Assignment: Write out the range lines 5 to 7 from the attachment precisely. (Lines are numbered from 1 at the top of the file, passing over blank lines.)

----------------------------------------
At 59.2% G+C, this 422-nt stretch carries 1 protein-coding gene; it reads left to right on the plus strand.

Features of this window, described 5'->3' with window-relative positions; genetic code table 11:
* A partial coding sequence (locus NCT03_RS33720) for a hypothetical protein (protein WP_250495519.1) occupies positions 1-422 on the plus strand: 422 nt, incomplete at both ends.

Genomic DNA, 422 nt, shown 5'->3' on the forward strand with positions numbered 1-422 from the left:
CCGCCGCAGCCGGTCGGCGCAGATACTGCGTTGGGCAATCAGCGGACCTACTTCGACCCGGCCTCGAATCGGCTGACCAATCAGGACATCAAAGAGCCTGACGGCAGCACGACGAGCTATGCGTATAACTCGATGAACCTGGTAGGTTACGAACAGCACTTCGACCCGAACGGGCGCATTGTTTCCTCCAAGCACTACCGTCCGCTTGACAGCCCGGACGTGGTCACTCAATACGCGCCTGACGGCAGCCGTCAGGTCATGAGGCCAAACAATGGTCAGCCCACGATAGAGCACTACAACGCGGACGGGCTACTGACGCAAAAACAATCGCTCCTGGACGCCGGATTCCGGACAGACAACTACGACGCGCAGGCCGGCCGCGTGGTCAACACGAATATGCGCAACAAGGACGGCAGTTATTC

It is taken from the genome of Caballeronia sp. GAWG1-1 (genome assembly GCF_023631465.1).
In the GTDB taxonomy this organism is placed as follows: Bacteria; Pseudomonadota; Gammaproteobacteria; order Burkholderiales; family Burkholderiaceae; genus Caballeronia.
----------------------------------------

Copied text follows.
CCGCCGCAGCCGGTCGGCGCAGATACTGCGTTGGGCAATCAGCGGACCTACTTCGACCCGGCCTCGAATCGGCTGACCAATCAGGACATCAAAGAGCCTGACGGCAGCACGACGAGCTATGCGTATAACTCGATGAACCTGGTAGGTTACGAACAGCACTTCGACCCGAACGGGCGCATTGTTTCCTCCAAGCACTACCGTCCGCTTGACAGCCCGGACGTGGTCACTCAATACGCGCCTGACGGCAGCCGTCAGGTCATGAGGCCAAACAATGGTCAGCCCACGATAGAGCACTACAACGCGGACGGGCTACTGACGCAAAAACAATCGCTCCTGGACGCCGGATTCCGGACAGACAACTACGACGCGCAGGCCGGCCGCGTGGTCAACACGAATATGCGCAACAAGGACGGCAGTTATTC

It is taken from the genome of Caballeronia sp. GAWG1-1 (genome assembly GCF_023631465.1).
In the GTDB taxonomy this organism is placed as follows: Bacteria; Pseudomonadota; Gammaproteobacteria; order Burkholderiales; family Burkholderiaceae; genus Caballeronia.